“We’re keeping things very clean. We’re trying to make sure that our volunteers are safe to come,” she said.

Food shortages

The Open Door Mission food pantry has been pretty well-stocked, but is starting to get low on peanut butter, jelly, tuna fish and canned soups, according to Cook.

“We’re seeing people coming in who are not able to get things in the grocery store,” she said, adding that that includes toilet paper.

Earlier in the week, the first two women in line were mothers who could not get the brand of infant formula they need for their Women, Infants and Children, or WIC, supplemental nutrition vouchers.

Cook said the pantry does not normally take infant formula, but it just happened to have the exact brand needed on hand. She worried about a prolonged disruption to people’s financial situation because of the coronavirus.

“Right now we’re good, but if this continues beyond the next three or four weeks, we’re really going to be seeing some bare shelves,” she said.

Ackershoek said the Warren-Hamilton Counties Community Action pantry is starting to see some shortages as local supermarkets have fewer products such as meat, produce and bread left to donate because they have been cleaned out.

“I’m hoping that production steps up and their stores are once again supplied,” she said.

Fortunately, the Regional Food Bank of Northeastern New York is still operating and the agency will get some more donations at the beginning of April, according to Ackershoek.

Ackershoek said people have to realize that a container of strawberries is not going to last a month. They are buying up perishables and hoarding food, which is going to go to waste, she said.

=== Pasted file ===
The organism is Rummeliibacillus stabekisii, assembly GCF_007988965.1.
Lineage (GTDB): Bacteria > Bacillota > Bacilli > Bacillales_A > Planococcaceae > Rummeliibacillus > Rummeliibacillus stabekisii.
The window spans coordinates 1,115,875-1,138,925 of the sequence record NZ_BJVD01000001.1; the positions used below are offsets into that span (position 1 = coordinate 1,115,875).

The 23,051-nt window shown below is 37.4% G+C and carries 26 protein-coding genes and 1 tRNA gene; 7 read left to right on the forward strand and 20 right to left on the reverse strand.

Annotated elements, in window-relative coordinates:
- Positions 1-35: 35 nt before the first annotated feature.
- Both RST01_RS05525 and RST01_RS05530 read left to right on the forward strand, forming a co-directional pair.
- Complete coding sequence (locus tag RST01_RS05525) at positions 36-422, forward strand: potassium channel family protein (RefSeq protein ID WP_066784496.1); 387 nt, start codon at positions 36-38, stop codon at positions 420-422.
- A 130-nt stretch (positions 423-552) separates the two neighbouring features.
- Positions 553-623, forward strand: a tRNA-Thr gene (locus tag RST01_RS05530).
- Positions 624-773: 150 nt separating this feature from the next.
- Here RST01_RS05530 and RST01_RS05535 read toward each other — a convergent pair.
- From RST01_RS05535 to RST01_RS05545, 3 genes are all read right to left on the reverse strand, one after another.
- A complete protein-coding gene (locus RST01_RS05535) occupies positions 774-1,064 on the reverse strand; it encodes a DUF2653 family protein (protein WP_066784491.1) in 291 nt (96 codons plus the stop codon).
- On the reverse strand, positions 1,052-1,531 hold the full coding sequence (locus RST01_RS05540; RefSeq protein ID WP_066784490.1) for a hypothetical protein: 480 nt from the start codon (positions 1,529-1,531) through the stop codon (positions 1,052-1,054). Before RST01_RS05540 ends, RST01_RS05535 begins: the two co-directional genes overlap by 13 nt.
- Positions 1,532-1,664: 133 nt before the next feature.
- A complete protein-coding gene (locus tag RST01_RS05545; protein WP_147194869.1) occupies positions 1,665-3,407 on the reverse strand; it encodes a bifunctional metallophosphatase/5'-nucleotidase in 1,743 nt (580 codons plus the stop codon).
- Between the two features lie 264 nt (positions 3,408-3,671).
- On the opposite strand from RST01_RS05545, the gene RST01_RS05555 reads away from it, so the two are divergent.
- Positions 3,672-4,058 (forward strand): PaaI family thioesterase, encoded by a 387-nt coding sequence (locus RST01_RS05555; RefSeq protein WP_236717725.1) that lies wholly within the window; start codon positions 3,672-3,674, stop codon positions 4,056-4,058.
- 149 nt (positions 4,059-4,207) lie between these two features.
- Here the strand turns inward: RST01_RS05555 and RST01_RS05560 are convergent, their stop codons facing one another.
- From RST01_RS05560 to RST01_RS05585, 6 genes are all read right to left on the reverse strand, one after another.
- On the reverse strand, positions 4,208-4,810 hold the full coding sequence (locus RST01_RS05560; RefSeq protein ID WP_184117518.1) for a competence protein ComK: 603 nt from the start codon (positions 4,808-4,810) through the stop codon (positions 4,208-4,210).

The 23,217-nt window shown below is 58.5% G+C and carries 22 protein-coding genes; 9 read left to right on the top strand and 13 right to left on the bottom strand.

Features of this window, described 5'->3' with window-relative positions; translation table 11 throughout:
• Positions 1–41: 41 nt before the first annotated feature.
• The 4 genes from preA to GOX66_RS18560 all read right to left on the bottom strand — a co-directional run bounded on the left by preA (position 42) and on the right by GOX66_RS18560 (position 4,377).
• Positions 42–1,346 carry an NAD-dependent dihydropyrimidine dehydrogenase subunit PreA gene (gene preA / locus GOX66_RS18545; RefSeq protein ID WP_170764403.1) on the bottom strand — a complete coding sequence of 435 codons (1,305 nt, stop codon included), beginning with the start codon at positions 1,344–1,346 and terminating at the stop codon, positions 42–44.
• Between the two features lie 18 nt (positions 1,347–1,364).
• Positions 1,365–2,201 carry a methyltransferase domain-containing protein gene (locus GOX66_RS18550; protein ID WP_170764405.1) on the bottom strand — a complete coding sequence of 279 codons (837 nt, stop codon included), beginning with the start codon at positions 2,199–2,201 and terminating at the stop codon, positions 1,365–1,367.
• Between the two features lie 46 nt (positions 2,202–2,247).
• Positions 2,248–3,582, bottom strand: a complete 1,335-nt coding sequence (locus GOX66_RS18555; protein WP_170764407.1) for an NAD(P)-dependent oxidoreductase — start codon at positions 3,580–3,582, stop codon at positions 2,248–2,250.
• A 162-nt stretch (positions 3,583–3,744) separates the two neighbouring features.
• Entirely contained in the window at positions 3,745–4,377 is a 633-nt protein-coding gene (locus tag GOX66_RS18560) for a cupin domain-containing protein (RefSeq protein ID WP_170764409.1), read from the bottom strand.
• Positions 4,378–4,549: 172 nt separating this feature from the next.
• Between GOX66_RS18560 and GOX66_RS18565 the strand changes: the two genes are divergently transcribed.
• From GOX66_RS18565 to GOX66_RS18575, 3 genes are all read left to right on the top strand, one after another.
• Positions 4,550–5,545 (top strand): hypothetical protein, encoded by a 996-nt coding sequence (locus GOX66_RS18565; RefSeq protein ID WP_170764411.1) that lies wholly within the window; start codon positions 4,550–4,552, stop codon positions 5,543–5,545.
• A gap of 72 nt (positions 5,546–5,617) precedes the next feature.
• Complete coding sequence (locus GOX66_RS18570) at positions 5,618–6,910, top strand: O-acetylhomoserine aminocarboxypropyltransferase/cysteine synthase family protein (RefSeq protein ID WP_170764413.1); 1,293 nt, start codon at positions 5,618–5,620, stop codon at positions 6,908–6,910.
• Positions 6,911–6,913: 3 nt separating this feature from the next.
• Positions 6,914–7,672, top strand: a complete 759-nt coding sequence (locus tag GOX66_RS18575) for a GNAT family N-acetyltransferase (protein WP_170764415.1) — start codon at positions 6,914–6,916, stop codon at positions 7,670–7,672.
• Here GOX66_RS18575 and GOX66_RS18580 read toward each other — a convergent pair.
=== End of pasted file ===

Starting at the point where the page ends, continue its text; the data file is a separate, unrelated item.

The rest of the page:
Bartholomew said his pantry in Cambridge is fully stocked at the moment, but its supply of frozen meals and bread is diminishing.

Stress on nonprofits

Bartholomew said another negative effect of the coronavirus pandemic is the organization cannot do its dinner fundraisers for the time being.

“We paid the bills this month but it’s going to be a little bit hard,” he said.

Bartholomew said the pantry is going to continue as long as it can.

“We don’t want to stop. Now more than ever the food is pantry is relevant,” he said.

Duane Vaughn, executive director of the Tri-County United Way, said the organization is reaching out to the 30-plus food pantries in the area to see what their needs are.

“It’s difficult times. It’s tough on everybody right now. Our nonprofits are without a doubt feeling this too,” he said.

Vaughn said one of the United Way’s main goals is making sure the community knows what resources are available. He stressed that it is important that people call 211 for assistance.

“They get a live operator. If they let the operator know what their need is — whether it’s housing or food, or whatever the need might be — that operator will direct them to the agency that’s closest to them,” she said.

Vaughn said the United Way wants to stay in communication with all these local nonprofits to know what they need during this fast-moving situation.

“A plan that could be made today could be completely different tomorrow, and we’re trying the best we can to make sure we stay in front of this,” he said.

Reach Michael Goot at 518-742-3320 or and follow his blog